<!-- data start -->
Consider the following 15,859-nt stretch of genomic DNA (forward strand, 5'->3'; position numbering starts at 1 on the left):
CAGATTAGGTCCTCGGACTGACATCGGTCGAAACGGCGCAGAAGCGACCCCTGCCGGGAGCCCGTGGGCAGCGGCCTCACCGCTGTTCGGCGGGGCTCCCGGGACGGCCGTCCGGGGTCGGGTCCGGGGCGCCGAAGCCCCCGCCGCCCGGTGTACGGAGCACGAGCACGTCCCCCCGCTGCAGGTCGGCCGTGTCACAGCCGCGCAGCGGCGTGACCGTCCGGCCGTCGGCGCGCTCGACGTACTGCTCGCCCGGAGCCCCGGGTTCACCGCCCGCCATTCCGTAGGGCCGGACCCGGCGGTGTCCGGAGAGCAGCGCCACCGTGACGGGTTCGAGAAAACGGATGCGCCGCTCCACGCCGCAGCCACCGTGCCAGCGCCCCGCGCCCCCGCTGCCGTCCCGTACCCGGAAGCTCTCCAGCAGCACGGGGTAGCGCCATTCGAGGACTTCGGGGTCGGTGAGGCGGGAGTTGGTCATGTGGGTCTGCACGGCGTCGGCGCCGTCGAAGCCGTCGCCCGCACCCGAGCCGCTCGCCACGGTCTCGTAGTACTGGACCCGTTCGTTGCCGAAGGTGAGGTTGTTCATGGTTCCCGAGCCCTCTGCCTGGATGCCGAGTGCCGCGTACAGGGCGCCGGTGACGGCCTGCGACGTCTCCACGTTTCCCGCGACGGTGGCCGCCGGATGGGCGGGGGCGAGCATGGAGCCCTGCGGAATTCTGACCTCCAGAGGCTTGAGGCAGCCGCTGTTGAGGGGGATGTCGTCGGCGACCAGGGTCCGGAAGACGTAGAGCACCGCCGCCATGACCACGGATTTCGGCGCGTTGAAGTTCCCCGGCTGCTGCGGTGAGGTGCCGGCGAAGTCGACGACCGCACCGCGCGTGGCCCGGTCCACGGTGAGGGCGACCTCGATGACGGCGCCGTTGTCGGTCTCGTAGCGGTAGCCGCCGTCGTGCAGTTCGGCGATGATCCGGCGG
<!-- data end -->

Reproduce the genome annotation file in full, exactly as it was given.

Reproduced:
Consider the following 15,859-nt stretch of genomic DNA (forward strand, 5'->3'; position numbering starts at 1 on the left):
CAGATTAGGTCCTCGGACTGACATCGGTCGAAACGGCGCAGAAGCGACCCCTGCCGGGAGCCCGTGGGCAGCGGCCTCACCGCTGTTCGGCGGGGCTCCCGGGACGGCCGTCCGGGGTCGGGTCCGGGGCGCCGAAGCCCCCGCCGCCCGGTGTACGGAGCACGAGCACGTCCCCCCGCTGCAGGTCGGCCGTGTCACAGCCGCGCAGCGGCGTGACCGTCCGGCCGTCGGCGCGCTCGACGTACTGCTCGCCCGGAGCCCCGGGTTCACCGCCCGCCATTCCGTAGGGCCGGACCCGGCGGTGTCCGGAGAGCAGCGCCACCGTGACGGGTTCGAGAAAACGGATGCGCCGCTCCACGCCGCAGCCACCGTGCCAGCGCCCCGCGCCCCCGCTGCCGTCCCGTACCCGGAAGCTCTCCAGCAGCACGGGGTAGCGCCATTCGAGGACTTCGGGGTCGGTGAGGCGGGAGTTGGTCATGTGGGTCTGCACGGCGTCGGCGCCGTCGAAGCCGTCGCCCGCACCCGAGCCGCTCGCCACGGTCTCGTAGTACTGGACCCGTTCGTTGCCGAAGGTGAGGTTGTTCATGGTTCCCGAGCCCTCTGCCTGGATGCCGAGTGCCGCGTACAGGGCGCCGGTGACGGCCTGCGACGTCTCCACGTTTCCCGCGACGGTGGCCGCCGGATGGGCGGGGGCGAGCATGGAGCCCTGCGGAATTCTGACCTCCAGAGGCTTGAGGCAGCCGCTGTTGAGGGGGATGTCGTCGGCGACCAGGGTCCGGAAGACGTAGAGCACCGCCGCCATGACCACGGATTTCGGCGCGTTGAAGTTCCCCGGCTGCTGCGGTGAGGTGCCGGCGAAGTCGACGACCGCACCGCGCGTGGCCCGGTCCACGGTGAGGGCGACCTCGATGACGGCGCCGTTGTCGGTCTCGTAGCGGTAGCCGCCGTCGTGCAGTTCGGCGATGATCCGGCGG